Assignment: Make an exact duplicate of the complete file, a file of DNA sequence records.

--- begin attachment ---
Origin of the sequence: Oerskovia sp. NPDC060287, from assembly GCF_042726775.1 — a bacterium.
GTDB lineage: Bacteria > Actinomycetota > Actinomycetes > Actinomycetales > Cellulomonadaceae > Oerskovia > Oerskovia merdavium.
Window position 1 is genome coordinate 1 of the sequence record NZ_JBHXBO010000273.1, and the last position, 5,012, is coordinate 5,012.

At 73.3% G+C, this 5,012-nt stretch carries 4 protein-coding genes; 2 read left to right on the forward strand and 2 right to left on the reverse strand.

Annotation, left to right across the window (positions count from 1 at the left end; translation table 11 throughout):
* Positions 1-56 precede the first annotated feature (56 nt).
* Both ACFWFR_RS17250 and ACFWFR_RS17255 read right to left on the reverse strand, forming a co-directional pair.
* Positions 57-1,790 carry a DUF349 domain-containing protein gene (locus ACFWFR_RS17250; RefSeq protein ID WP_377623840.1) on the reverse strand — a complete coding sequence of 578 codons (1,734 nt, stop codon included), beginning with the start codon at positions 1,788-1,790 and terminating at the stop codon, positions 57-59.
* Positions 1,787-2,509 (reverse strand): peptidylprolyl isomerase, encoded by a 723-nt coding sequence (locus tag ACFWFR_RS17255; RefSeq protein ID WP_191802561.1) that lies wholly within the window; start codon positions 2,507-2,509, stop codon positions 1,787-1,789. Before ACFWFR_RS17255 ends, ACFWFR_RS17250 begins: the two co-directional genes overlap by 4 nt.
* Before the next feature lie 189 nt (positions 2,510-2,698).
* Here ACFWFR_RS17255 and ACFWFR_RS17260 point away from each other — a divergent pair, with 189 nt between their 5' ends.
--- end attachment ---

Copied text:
Origin of the sequence: Oerskovia sp. NPDC060287, from assembly GCF_042726775.1 — a bacterium.
GTDB lineage: Bacteria > Actinomycetota > Actinomycetes > Actinomycetales > Cellulomonadaceae > Oerskovia > Oerskovia merdavium.
Window position 1 is genome coordinate 1 of the sequence record NZ_JBHXBO010000273.1, and the last position, 5,012, is coordinate 5,012.

At 73.3% G+C, this 5,012-nt stretch carries 4 protein-coding genes; 2 read left to right on the forward strand and 2 right to left on the reverse strand.

Annotation, left to right across the window (positions count from 1 at the left end; translation table 11 throughout):
* Positions 1-56 precede the first annotated feature (56 nt).
* Both ACFWFR_RS17250 and ACFWFR_RS17255 read right to left on the reverse strand, forming a co-directional pair.
* Positions 57-1,790 carry a DUF349 domain-containing protein gene (locus ACFWFR_RS17250; RefSeq protein ID WP_377623840.1) on the reverse strand — a complete coding sequence of 578 codons (1,734 nt, stop codon included), beginning with the start codon at positions 1,788-1,790 and terminating at the stop codon, positions 57-59.
* Positions 1,787-2,509 (reverse strand): peptidylprolyl isomerase, encoded by a 723-nt coding sequence (locus tag ACFWFR_RS17255; RefSeq protein ID WP_191802561.1) that lies wholly within the window; start codon positions 2,507-2,509, stop codon positions 1,787-1,789. Before ACFWFR_RS17255 ends, ACFWFR_RS17250 begins: the two co-directional genes overlap by 4 nt.
* Before the next feature lie 189 nt (positions 2,510-2,698).
* Here ACFWFR_RS17255 and ACFWFR_RS17260 point away from each other — a divergent pair, with 189 nt between their 5' ends.